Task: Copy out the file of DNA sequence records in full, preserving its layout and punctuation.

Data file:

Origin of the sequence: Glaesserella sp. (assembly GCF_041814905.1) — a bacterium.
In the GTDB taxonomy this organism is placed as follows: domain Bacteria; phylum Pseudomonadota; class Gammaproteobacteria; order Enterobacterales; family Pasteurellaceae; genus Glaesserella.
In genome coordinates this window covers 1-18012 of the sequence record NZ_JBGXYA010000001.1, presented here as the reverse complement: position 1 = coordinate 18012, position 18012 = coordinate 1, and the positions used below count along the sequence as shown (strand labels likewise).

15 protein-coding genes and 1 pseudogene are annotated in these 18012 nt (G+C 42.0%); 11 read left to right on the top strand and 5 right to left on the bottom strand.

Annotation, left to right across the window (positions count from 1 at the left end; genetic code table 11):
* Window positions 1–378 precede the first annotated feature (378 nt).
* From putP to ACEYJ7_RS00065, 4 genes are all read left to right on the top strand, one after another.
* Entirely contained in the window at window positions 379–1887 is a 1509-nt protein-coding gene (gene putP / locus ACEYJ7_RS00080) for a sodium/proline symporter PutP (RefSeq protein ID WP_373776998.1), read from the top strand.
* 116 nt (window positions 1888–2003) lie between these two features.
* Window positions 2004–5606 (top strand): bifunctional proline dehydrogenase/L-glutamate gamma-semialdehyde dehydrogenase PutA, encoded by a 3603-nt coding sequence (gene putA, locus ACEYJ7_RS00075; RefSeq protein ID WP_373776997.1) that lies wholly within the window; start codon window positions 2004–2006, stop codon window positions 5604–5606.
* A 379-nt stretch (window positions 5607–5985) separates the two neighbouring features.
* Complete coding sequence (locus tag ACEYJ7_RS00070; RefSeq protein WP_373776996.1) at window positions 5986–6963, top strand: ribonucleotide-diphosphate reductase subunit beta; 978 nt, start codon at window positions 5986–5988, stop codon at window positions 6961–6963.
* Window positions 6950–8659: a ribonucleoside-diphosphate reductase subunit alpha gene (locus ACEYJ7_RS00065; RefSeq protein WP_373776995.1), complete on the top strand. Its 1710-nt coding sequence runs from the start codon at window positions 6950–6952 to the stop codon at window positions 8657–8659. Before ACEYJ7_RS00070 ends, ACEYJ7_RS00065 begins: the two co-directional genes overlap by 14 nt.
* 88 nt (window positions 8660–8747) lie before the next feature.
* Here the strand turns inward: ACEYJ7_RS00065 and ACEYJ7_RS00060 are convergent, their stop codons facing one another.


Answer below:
Origin of the sequence: Glaesserella sp. (assembly GCF_041814905.1) — a bacterium.
In the GTDB taxonomy this organism is placed as follows: domain Bacteria; phylum Pseudomonadota; class Gammaproteobacteria; order Enterobacterales; family Pasteurellaceae; genus Glaesserella.
In genome coordinates this window covers 1-18012 of the sequence record NZ_JBGXYA010000001.1, presented here as the reverse complement: position 1 = coordinate 18012, position 18012 = coordinate 1, and the positions used below count along the sequence as shown (strand labels likewise).

15 protein-coding genes and 1 pseudogene are annotated in these 18012 nt (G+C 42.0%); 11 read left to right on the top strand and 5 right to left on the bottom strand.

Annotation, left to right across the window (positions count from 1 at the left end; genetic code table 11):
* Window positions 1–378 precede the first annotated feature (378 nt).
* From putP to ACEYJ7_RS00065, 4 genes are all read left to right on the top strand, one after another.
* Entirely contained in the window at window positions 379–1887 is a 1509-nt protein-coding gene (gene putP / locus ACEYJ7_RS00080) for a sodium/proline symporter PutP (RefSeq protein ID WP_373776998.1), read from the top strand.
* 116 nt (window positions 1888–2003) lie between these two features.
* Window positions 2004–5606 (top strand): bifunctional proline dehydrogenase/L-glutamate gamma-semialdehyde dehydrogenase PutA, encoded by a 3603-nt coding sequence (gene putA, locus ACEYJ7_RS00075; RefSeq protein ID WP_373776997.1) that lies wholly within the window; start codon window positions 2004–2006, stop codon window positions 5604–5606.
* A 379-nt stretch (window positions 5607–5985) separates the two neighbouring features.
* Complete coding sequence (locus tag ACEYJ7_RS00070; RefSeq protein WP_373776996.1) at window positions 5986–6963, top strand: ribonucleotide-diphosphate reductase subunit beta; 978 nt, start codon at window positions 5986–5988, stop codon at window positions 6961–6963.
* Window positions 6950–8659: a ribonucleoside-diphosphate reductase subunit alpha gene (locus ACEYJ7_RS00065; RefSeq protein WP_373776995.1), complete on the top strand. Its 1710-nt coding sequence runs from the start codon at window positions 6950–6952 to the stop codon at window positions 8657–8659. Before ACEYJ7_RS00070 ends, ACEYJ7_RS00065 begins: the two co-directional genes overlap by 14 nt.
* 88 nt (window positions 8660–8747) lie before the next feature.
* Here the strand turns inward: ACEYJ7_RS00065 and ACEYJ7_RS00060 are convergent, their stop codons facing one another.